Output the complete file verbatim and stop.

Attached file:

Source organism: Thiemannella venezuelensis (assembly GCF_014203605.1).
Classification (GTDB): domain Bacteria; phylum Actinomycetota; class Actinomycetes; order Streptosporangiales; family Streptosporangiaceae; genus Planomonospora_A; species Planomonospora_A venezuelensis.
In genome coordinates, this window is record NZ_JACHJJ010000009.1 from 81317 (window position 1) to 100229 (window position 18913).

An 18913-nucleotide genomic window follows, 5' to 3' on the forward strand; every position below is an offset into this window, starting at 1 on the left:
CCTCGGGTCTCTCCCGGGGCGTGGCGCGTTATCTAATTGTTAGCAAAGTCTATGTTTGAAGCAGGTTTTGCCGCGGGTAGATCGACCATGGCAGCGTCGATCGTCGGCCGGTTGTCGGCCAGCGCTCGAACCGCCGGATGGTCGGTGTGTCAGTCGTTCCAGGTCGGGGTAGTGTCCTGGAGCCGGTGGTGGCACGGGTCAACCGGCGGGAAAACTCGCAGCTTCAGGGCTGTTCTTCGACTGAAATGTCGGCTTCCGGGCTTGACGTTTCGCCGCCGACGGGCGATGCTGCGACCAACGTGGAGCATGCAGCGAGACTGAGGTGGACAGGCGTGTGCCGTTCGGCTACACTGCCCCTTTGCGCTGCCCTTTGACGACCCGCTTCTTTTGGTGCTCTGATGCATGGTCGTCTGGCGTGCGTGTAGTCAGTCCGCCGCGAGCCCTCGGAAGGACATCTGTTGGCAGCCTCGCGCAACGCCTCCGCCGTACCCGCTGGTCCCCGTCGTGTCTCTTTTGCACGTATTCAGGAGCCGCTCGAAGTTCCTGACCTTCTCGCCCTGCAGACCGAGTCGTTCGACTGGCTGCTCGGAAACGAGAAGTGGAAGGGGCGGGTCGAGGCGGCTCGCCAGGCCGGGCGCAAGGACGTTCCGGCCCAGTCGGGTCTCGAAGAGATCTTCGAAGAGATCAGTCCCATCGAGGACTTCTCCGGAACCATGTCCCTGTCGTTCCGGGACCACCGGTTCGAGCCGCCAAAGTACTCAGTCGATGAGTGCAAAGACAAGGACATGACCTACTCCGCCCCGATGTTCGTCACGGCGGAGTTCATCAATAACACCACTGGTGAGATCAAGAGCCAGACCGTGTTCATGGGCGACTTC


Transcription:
Source organism: Thiemannella venezuelensis (assembly GCF_014203605.1).
Classification (GTDB): domain Bacteria; phylum Actinomycetota; class Actinomycetes; order Streptosporangiales; family Streptosporangiaceae; genus Planomonospora_A; species Planomonospora_A venezuelensis.
In genome coordinates, this window is record NZ_JACHJJ010000009.1 from 81317 (window position 1) to 100229 (window position 18913).

An 18913-nucleotide genomic window follows, 5' to 3' on the forward strand; every position below is an offset into this window, starting at 1 on the left:
CCTCGGGTCTCTCCCGGGGCGTGGCGCGTTATCTAATTGTTAGCAAAGTCTATGTTTGAAGCAGGTTTTGCCGCGGGTAGATCGACCATGGCAGCGTCGATCGTCGGCCGGTTGTCGGCCAGCGCTCGAACCGCCGGATGGTCGGTGTGTCAGTCGTTCCAGGTCGGGGTAGTGTCCTGGAGCCGGTGGTGGCACGGGTCAACCGGCGGGAAAACTCGCAGCTTCAGGGCTGTTCTTCGACTGAAATGTCGGCTTCCGGGCTTGACGTTTCGCCGCCGACGGGCGATGCTGCGACCAACGTGGAGCATGCAGCGAGACTGAGGTGGACAGGCGTGTGCCGTTCGGCTACACTGCCCCTTTGCGCTGCCCTTTGACGACCCGCTTCTTTTGGTGCTCTGATGCATGGTCGTCTGGCGTGCGTGTAGTCAGTCCGCCGCGAGCCCTCGGAAGGACATCTGTTGGCAGCCTCGCGCAACGCCTCCGCCGTACCCGCTGGTCCCCGTCGTGTCTCTTTTGCACGTATTCAGGAGCCGCTCGAAGTTCCTGACCTTCTCGCCCTGCAGACCGAGTCGTTCGACTGGCTGCTCGGAAACGAGAAGTGGAAGGGGCGGGTCGAGGCGGCTCGCCAGGCCGGGCGCAAGGACGTTCCGGCCCAGTCGGGTCTCGAAGAGATCTTCGAAGAGATCAGTCCCATCGAGGACTTCTCCGGAACCATGTCCCTGTCGTTCCGGGACCACCGGTTCGAGCCGCCAAAGTACTCAGTCGATGAGTGCAAAGACAAGGACATGACCTACTCCGCCCCGATGTTCGTCACGGCGGAGTTCATCAATAACACCACTGGTGAGATCAAGAGCCAGACCGTGTTCATGGGCGACTTC